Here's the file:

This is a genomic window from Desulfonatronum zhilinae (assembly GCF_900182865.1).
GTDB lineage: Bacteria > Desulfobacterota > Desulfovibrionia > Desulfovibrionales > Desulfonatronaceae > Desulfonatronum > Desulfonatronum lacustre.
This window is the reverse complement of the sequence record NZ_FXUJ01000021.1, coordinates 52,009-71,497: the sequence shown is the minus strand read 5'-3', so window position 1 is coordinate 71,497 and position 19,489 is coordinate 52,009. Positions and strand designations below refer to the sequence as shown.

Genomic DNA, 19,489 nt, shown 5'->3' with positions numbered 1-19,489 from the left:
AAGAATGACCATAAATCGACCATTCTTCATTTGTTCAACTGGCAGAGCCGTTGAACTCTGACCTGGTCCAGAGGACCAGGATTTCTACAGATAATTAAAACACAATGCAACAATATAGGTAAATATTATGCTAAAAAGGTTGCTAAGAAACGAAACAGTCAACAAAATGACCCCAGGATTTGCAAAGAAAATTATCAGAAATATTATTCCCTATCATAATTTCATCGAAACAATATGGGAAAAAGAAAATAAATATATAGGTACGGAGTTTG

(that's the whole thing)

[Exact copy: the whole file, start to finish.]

This is a genomic window from Desulfonatronum zhilinae (assembly GCF_900182865.1).
GTDB lineage: Bacteria > Desulfobacterota > Desulfovibrionia > Desulfovibrionales > Desulfonatronaceae > Desulfonatronum > Desulfonatronum lacustre.
This window is the reverse complement of the sequence record NZ_FXUJ01000021.1, coordinates 52,009-71,497: the sequence shown is the minus strand read 5'-3', so window position 1 is coordinate 71,497 and position 19,489 is coordinate 52,009. Positions and strand designations below refer to the sequence as shown.

Genomic DNA, 19,489 nt, shown 5'->3' with positions numbered 1-19,489 from the left:
AAGAATGACCATAAATCGACCATTCTTCATTTGTTCAACTGGCAGAGCCGTTGAACTCTGACCTGGTCCAGAGGACCAGGATTTCTACAGATAATTAAAACACAATGCAACAATATAGGTAAATATTATGCTAAAAAGGTTGCTAAGAAACGAAACAGTCAACAAAATGACCCCAGGATTTGCAAAGAAAATTATCAGAAATATTATTCCCTATCATAATTTCATCGAAACAATATGGGAAAAAGAAAATAAATATATAGGTACGGAGTTTG